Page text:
Know the signs of grooming

We each have considerable potential to protect children and adults from ever experiencing that trauma. The key is knowing signs to look for.

BRATTLEBORO — Few everyday words carry such a sinister secondary meaning as the term “grooming,” a predatory process used to gain the trust of a potential victim.

Moreover, few terms capture as clearly the premeditated and opportunistic nature of sexual violence, though we may all get glimpses of offender tactics in daily life.

That's both the grim news and the basis of our collective power, though. We each have considerable potential to actually help shift outcomes of such dynamics and to protect children and adults from ever experiencing that trauma at all.

The key is knowing signs to look for, and the Women's Freedom Center is hosting a free community forum to help highlight red flags across the lifespan, whether in a workplace, a school setting, or any other social sphere where they might occur.

This virtual event on Thursday, Nov. 18, from 6 to 7:30 p.m., is open to all adults and is co-hosted by Brooks Memorial Library.

We hope you'll join us for some frank discussion. Please help spread the word!

We'll examine grooming tactics we might encounter at any age, plus we'll discuss signs parents can look for and teach to their children and teens.

And for those interested, this 90-minute interactive forum can be followed up with additional in-depth skill-building and age-specific Bystander Empowerment Workshops, ideal for workplaces, faith communities, and other such groups.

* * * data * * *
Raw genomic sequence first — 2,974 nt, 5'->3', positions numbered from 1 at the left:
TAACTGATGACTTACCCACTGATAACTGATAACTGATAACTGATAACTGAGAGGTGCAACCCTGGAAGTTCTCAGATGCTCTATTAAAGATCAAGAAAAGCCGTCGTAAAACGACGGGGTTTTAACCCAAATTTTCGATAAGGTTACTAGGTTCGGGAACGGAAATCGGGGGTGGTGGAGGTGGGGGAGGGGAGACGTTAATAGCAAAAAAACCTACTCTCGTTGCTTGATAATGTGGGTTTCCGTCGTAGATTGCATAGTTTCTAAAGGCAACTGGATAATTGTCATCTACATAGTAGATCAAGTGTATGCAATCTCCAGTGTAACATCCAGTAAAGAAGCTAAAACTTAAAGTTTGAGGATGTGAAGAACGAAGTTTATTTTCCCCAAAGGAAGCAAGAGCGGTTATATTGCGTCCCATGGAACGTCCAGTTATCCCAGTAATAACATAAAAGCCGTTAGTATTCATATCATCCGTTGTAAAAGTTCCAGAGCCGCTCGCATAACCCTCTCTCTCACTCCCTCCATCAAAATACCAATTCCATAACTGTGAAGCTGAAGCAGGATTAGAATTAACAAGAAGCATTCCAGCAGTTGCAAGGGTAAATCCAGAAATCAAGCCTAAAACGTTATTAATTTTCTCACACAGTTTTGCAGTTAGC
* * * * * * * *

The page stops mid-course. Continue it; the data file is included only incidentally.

More focused parent workshops can also support you in protecting your kids from sexual predators. We also offer a wide range of youth workshops to directly empower young people with knowledge, skills, and resources.

To get the zoom link for this first community forum, contact the Women's Freedom Center at 802-257-7364, or call Brooks Memorial Library at 802-254-5290.

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The very next night, on Friday, Nov. 19, from 5 to 6:30 p.m., we will host one other significant event: a survivor gathering, open to those of all genders who have experienced either domestic or sexual violence.

Year-round, we are deeply moved by their courageous healing work, and we'd like to honor and support them with a private outdoor gathering around a bonfire.

We will observe social distancing and have masks available to help keep us all safe. This gathering is free and confidential, and any sharing there, or joining in quiet activities, is entirely optional. It's also perfectly fine to just come and listen, plus share simply in some autumn warmth, soup, and solidarity with one another.

All survivors are welcome, but for planning purposes, we ask that you call to reserve your spot and get more information: 802-257-7364.

We hope to see many of you soon, and thanks for helping us get the word out about both these events.

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There's a cruel irony, too, in this word “grooming,” whose core meaning, of course, is “to maintain the appearance of,” according to Merriam-Webster's dictionary). It certainly speaks to the attention offenders usually pay to their own public image and self-protection, while carefully strategizing how to do harm without getting caught.

They may already hold positions of power, and their perceived social polish can create further disguise. Using whatever cover they can thereby achieve, they typically groom (or try to fool) not just their potential target(s), but anyone else around who could intervene. And that could be any of us.

However, let's not gloss over the flip side, either: namely, that subtlety isn't even always needed by sexual offenders.

As #MeToo still underscores - both locally, and everywhere else - many predators have also gotten away with blatant behavior for years, via the pandemic of rape culture itself, which pressures entire communities to keep quiet while pain is being caused.

Together, let's interrupt this old toxic program for good.

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